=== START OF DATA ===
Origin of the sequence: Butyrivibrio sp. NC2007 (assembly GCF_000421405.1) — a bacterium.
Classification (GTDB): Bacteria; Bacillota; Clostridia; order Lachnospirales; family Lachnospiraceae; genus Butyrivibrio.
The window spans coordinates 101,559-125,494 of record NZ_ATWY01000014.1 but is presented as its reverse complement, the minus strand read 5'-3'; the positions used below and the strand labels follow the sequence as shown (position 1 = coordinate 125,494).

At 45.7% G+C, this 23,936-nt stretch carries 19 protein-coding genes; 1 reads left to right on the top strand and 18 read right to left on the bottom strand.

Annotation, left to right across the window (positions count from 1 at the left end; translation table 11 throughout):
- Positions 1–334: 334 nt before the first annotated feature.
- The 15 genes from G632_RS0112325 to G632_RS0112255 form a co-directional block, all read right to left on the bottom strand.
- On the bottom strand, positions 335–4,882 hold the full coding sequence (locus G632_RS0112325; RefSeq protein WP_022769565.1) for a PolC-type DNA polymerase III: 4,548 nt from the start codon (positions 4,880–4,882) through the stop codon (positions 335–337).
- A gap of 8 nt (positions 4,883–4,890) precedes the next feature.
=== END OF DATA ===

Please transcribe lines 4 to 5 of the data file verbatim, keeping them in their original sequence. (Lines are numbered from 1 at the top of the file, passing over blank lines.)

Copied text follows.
At 45.7% G+C, this 23,936-nt stretch carries 19 protein-coding genes; 1 reads left to right on the top strand and 18 read right to left on the bottom strand.

Annotation, left to right across the window (positions count from 1 at the left end; translation table 11 throughout):